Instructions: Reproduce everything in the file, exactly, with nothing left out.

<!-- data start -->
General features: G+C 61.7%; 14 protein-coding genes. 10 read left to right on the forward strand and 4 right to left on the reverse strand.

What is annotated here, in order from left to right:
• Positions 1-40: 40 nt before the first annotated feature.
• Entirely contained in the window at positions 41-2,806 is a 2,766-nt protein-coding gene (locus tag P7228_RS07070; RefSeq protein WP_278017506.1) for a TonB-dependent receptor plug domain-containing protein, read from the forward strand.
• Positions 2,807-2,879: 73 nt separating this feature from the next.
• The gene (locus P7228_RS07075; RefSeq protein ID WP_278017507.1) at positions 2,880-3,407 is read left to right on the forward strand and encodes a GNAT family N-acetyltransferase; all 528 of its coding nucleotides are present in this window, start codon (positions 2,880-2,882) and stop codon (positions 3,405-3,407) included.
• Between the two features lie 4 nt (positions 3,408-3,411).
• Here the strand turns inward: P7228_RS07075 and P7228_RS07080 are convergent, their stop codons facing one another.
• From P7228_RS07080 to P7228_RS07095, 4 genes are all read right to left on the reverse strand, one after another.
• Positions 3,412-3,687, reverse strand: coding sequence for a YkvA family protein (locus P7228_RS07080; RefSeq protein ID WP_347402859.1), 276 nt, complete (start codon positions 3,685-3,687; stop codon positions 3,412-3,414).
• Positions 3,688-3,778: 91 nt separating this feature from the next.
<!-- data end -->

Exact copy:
General features: G+C 61.7%; 14 protein-coding genes. 10 read left to right on the forward strand and 4 right to left on the reverse strand.

What is annotated here, in order from left to right:
• Positions 1-40: 40 nt before the first annotated feature.
• Entirely contained in the window at positions 41-2,806 is a 2,766-nt protein-coding gene (locus tag P7228_RS07070; RefSeq protein WP_278017506.1) for a TonB-dependent receptor plug domain-containing protein, read from the forward strand.
• Positions 2,807-2,879: 73 nt separating this feature from the next.
• The gene (locus P7228_RS07075; RefSeq protein ID WP_278017507.1) at positions 2,880-3,407 is read left to right on the forward strand and encodes a GNAT family N-acetyltransferase; all 528 of its coding nucleotides are present in this window, start codon (positions 2,880-2,882) and stop codon (positions 3,405-3,407) included.
• Between the two features lie 4 nt (positions 3,408-3,411).
• Here the strand turns inward: P7228_RS07075 and P7228_RS07080 are convergent, their stop codons facing one another.
• From P7228_RS07080 to P7228_RS07095, 4 genes are all read right to left on the reverse strand, one after another.
• Positions 3,412-3,687, reverse strand: coding sequence for a YkvA family protein (locus P7228_RS07080; RefSeq protein ID WP_347402859.1), 276 nt, complete (start codon positions 3,685-3,687; stop codon positions 3,412-3,414).
• Positions 3,688-3,778: 91 nt separating this feature from the next.